In this article, Tom looks at how semi passive interaction with computers is leading to a disconnect for us as homo sapiens with natural processes. And how chronic screen time at primary/elementary and secondary schools could make students even more removed from an ecophilic, healthy relationship with natural processes and something that is more three-dimensional, dynamic and fluid. What is the long term of effect of this?
The importance of Forest School and the pathways to nature connection
Dave Cudworth & Ryan Lumber (pic)
Forest School in the UK has been growing in popularity over the past 25 years as part of a wider resurgence of interest in outdoor learning. A key driver has been a growing concern over the lack of child exposure to outdoor experiences and with the natural world.This sense of belonging developed by being in nature can also be a key factor in promoting attachment and sense of place which in turn is associated with the promotion of health, wellbeing and pro-environmental behaviours. Recent work has suggested that contact, emotion, meaning, compassion, and beauty are key pathways for the formation of nature connection and there is a strong need to better understand children’s nature connection in this context.
“The freedom to make mistakes”: youth, nature, and the Anthropocene
Chris A. B. Zajchowski (pic), Daniel L. Dustin & Eddie L. Hill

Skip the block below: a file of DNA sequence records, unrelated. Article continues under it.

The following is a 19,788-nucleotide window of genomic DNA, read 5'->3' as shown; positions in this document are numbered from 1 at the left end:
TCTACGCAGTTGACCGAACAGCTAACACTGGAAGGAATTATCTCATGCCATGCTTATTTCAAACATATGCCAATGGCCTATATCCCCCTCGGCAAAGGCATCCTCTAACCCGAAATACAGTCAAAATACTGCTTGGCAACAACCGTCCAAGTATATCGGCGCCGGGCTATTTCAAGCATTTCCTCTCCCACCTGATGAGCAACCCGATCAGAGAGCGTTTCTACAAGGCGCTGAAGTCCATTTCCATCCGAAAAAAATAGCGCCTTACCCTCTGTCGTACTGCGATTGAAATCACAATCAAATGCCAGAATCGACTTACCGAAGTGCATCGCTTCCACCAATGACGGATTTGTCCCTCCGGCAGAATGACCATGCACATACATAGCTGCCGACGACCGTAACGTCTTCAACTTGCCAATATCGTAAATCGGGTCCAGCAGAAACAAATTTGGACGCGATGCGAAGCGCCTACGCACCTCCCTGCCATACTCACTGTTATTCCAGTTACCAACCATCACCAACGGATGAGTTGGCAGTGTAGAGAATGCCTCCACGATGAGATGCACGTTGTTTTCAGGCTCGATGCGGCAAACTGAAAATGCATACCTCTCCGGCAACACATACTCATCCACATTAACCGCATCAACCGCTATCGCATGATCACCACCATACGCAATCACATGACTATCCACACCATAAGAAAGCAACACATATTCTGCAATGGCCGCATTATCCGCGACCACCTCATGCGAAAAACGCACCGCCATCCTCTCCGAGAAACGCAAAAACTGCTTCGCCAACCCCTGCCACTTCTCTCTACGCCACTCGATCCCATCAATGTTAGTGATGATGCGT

As a skilled woodsman, hunter, and a proponent of personal development through time in the outdoors, Aldo Leopold is widely regarded as one of the founders of the modern field of ecology. This paper looks at how Leopold viewed certain benefits of immersive outdoor experiences, drawin on his 1943 essay on opportunities for trial-and-error via experiences in nature for youth. It asks if these freedoms still exist in the Anthropocene. It looks at challenges facing park managers and outdoor educators instrumental in providing these freedoms and how important is it to provide young adults opportunities for risk and exploration.
Environmental education and ecotourism by Fernando Ramírez and Josefina Santana — REVIEW
Mohamed Abioui (Morocco), Monica Maria Axini & Dan Razvan Popoviciu (Romania) and Ashwani Kumar Dubey (India)
This SpringerBrief focuses on the principles of ecotourism such as relevance of the field, origin, fundamental aspects, definitions, philosophy, implications in biodiversity conservation and environmental impacts. Special emphasis is also given to the interaction between ecotourism and education and it is supported by recent publications from the authors.
George Seddon: selected writings by A Gaynor (Editor) — REVIEW
Lucas Bester La Trobe University, Bendigo, Australia
George Seddon was an Australian renowned for championing a ‘sense of place’, giving that phrase a uniquely Australian substance. His love of landscapes extended from Australia’s Snowy Mountains to the suburban backyard. A professor of geology, the history and philosophy of science, and environmental science, he also taught English and philosophy. He broke new ground in urban planning, landscape architecture and environmental conservation. The highlights of his extensive work are covered in this publication by Andrea Gaynor, with an insightful introduction by historian Tom Griffiths.